Check out Evilyn Strange at evilynstrange.co.uk, where you can buy this limited edition CD for a piddly £3.99.  Click the link on their page if you prefer iTunes.  Do what you need to get this in your ears!

4.5/5 stars

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For Deke‘s review over at 80’s Metal Shatz N Giggles, click here!

For Aaron‘s review at KeepsMeAlive, click here!

For Jon‘s review at e-tainment reviews, click here!

REVIEW: Death Angel – Act III (1990)

ACT IIIDEATH ANGEL – Act III (1990 Geffen)

I am no stranger to Death Angel.  In the 80’s, I knew them as that thrash band from San Francisco, that grew up listening to Love Gun.  I also thought they were a bit too heavy for my hemispheres.  Whatever “too heavy” means, anyway.  Then I received a review request, from Uncle Meat.  “I want this man to review Act III by Death Angel .   I think it’s a good’er.”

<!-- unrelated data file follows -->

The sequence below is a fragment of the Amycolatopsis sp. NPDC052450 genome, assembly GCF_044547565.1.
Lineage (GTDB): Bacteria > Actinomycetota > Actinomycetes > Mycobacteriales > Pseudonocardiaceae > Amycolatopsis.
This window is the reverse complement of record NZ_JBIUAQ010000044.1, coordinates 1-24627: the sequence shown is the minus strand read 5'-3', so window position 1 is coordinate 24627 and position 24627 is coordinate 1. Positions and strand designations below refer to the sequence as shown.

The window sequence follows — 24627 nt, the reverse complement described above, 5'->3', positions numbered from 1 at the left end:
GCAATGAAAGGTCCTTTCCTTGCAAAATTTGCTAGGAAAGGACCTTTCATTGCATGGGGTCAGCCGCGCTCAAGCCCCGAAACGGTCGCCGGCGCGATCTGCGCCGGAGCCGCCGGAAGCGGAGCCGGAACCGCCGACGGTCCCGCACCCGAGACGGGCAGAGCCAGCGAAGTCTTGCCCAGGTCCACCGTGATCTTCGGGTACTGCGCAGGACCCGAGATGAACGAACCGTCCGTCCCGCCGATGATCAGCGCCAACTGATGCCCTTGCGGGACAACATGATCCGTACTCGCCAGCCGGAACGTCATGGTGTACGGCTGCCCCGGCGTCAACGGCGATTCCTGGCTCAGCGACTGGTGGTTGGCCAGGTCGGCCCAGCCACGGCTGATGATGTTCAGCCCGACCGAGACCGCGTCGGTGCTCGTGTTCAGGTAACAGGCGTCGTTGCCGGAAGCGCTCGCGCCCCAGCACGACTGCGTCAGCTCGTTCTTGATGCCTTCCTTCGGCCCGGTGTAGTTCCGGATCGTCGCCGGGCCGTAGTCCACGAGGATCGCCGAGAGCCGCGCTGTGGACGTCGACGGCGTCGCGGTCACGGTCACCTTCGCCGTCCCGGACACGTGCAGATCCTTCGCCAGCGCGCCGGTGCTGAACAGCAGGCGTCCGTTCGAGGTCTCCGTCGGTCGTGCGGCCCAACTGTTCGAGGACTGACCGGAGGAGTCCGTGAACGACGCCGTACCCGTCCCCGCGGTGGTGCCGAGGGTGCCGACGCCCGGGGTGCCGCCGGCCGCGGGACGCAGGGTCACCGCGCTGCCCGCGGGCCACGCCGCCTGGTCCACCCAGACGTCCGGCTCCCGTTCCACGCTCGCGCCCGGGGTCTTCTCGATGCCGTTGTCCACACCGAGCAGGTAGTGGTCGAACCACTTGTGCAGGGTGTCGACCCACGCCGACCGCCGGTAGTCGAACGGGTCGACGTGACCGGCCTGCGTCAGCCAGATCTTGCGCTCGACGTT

Very vintage Anthrax-like is “Seemingly Endless Time”, and excellently produced by Max Norman too.  The vocals are in the Belladonna range, and the pace is rangingly fast, while paradoxically grooving heavily.  However you want to describe it, it’ll slam you right in the face.  It’s that whole Bay area thrash vibe, honed to a killing edge.  The chorus has an Ozzy-like melodic power.  Then, “Stop” chugs like the heavier side of Testament.  Mark Osegueda has a versatile voice, at times recalling young James Hetfied.  There are plenty of time changes and surprises on this track, enough to challenge the meek.